Manipulating Test Scores to Boost School Rankings
The debate over the No Child Left Behind Act and its repercussions on school rankings continues ad infinitum, with proponents and opponents of the bill utilizing deafening amounts of lung power either criticizing the bill or extolling its virtues. In the midst of all this uproar, a quiet and disturbing phenomenon has crept into the school system. School staff members have been employed manipulating test scores in an effort to boost their school rankings. Instances have been reported from New Jersey and Westminster; and despite one hopes these are just isolated manifestations of teacher's attempts to keep their schools from closure due to failing school rankings, you can not help but get a sneaky suspicion that this is just the tip of the proverbial iceberg. In New Jersey efforts are already underway to flag schools that suddenly record a rise in school rankings based on standardized test scores and New York is considering similar measures.
How School Rankings can be Manipulated
There are several methods that can be used to boost flagging school rankings, and the media has done its bit to highlight some of them. In Camden, for instance, The Philadelphia Inquirer found that one school that had been languishing at the bottom in math test scores for fourth graders suddenly found itself at the top of the school rankings for 2005. The official version attributed to this seemingly miraculous boost in school rankings was "adult interference." In other word a friendly nudge from school staff. In another instance, a closer look at hundreds of math test papers at one Long Island school revealed that an entire column of wrong answers had been substituted with the right ones in each paper.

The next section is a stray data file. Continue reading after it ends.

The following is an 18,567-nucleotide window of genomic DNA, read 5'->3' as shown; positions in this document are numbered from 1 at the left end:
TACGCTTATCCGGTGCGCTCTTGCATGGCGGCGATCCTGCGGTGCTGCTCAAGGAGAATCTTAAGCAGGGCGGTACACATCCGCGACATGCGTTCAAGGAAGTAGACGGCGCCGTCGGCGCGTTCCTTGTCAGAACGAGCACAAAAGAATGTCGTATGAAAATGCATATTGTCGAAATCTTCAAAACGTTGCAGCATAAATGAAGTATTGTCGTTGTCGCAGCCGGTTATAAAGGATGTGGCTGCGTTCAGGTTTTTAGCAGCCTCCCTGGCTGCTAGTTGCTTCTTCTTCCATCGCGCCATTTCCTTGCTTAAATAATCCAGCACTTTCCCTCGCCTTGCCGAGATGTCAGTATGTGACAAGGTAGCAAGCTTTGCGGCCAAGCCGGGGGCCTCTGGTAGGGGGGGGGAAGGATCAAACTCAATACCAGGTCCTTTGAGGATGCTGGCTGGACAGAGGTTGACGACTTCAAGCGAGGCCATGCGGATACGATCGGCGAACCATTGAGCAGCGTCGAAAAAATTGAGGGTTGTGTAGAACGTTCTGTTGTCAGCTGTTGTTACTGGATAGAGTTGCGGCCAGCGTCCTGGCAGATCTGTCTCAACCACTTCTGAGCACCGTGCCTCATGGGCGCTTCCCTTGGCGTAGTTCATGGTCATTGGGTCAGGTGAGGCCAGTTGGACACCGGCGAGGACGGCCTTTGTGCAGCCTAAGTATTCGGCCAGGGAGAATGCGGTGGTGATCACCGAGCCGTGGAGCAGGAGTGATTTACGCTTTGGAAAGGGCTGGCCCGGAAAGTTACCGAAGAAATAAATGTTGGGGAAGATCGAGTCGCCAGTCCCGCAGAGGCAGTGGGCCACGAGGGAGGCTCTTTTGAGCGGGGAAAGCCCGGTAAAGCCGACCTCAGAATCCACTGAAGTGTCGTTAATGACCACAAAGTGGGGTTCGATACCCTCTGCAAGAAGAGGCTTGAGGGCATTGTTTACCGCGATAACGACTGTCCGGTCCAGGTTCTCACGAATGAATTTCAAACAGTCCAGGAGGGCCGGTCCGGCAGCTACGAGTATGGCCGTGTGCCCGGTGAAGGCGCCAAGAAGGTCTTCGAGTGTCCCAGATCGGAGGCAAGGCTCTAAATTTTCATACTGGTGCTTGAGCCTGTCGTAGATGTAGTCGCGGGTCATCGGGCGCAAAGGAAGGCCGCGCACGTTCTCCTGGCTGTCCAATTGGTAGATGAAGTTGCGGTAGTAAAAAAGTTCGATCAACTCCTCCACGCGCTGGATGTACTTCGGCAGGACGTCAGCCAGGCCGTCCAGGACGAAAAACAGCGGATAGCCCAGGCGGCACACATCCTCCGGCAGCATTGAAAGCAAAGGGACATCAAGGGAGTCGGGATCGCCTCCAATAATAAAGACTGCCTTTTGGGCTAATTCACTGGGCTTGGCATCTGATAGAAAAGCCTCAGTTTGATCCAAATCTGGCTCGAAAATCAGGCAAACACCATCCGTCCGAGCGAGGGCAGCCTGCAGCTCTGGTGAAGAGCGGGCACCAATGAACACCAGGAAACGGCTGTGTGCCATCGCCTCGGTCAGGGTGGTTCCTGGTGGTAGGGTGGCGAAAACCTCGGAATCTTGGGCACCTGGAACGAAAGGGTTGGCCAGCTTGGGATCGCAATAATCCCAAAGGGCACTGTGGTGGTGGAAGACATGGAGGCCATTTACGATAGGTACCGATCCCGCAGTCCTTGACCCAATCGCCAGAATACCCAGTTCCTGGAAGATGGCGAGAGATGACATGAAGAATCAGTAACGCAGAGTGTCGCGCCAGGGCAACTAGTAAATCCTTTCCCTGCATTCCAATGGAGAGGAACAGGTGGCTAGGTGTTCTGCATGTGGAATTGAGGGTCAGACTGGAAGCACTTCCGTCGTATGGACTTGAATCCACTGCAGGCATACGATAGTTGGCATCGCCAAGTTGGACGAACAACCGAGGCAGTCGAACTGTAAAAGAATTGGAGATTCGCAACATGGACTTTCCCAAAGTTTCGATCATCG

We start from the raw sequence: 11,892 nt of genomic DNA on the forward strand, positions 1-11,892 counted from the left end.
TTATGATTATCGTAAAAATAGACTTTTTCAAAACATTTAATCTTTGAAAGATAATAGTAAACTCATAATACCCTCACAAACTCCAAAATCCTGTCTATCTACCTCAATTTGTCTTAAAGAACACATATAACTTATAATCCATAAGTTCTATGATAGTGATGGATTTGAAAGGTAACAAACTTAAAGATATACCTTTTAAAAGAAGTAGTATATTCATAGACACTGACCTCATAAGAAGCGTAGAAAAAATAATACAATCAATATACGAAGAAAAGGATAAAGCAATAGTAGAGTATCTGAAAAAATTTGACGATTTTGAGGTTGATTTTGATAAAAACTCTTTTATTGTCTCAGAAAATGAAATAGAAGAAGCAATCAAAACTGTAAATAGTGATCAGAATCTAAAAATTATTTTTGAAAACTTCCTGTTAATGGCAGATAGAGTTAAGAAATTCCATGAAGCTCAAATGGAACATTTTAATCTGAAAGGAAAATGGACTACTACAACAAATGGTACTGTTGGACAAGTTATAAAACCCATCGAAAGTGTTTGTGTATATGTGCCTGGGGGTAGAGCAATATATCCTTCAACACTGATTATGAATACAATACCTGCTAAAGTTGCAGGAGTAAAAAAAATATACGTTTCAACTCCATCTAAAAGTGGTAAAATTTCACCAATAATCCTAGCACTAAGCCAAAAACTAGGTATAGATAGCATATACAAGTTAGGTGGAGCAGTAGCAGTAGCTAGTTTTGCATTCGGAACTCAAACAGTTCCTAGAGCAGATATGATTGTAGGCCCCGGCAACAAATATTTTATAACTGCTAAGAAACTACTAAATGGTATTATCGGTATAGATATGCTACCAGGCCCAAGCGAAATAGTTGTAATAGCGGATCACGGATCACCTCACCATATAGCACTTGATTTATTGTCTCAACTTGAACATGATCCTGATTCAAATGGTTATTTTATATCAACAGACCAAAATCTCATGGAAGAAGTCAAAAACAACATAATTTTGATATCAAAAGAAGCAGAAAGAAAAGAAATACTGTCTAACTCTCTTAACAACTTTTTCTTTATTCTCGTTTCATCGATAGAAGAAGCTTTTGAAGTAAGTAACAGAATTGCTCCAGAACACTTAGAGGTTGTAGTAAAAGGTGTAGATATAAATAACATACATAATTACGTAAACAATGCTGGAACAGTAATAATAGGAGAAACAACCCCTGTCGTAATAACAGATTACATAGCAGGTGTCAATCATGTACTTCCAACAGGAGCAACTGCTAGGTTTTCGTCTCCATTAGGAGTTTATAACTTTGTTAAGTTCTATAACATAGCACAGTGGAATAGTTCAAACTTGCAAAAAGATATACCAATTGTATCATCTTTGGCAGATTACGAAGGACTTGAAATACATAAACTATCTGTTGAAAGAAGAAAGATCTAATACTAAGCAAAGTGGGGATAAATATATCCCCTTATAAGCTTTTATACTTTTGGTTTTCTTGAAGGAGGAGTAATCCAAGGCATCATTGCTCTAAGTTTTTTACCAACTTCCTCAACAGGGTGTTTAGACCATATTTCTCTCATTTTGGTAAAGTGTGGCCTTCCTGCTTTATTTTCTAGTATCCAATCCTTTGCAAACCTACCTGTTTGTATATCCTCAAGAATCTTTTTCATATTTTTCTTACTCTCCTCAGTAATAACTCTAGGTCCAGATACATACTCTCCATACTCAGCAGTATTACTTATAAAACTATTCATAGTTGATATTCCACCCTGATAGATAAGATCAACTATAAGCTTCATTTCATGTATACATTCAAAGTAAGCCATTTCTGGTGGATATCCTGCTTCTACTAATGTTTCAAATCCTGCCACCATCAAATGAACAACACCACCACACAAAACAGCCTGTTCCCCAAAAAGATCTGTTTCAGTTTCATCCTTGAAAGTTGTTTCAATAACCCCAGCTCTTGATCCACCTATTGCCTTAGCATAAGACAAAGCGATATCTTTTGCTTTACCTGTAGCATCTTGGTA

This phenomenon of tinkering with test papers to reflect higher performances on standardized tests that are the backbone of the school ranking system is nothing new. Authorities have known for years that such action is not just possible but easily done and have suspected that many teachers might indulge in underhanded tactics in an effort to plump up their school rankings. It's only now that school boards are waking up to the potential strength of the problem and working on ways to check the system for flaws.
Some analysts say these increasing occurrences of tests of test scores are a direct result of a flawed education system in which the teacher and the schools are made to hold liable for a school's flagging rankings. Lower school rankings and the resulting reassignments that teachers face are like a sword hanging over their heads. And because the people who stand to lose so much through low school rankings are also the ones in control of testing, there's enough reason to worry that these instances of cheating are not isolated cases, but symptoms of a deer rooted cancer in the system.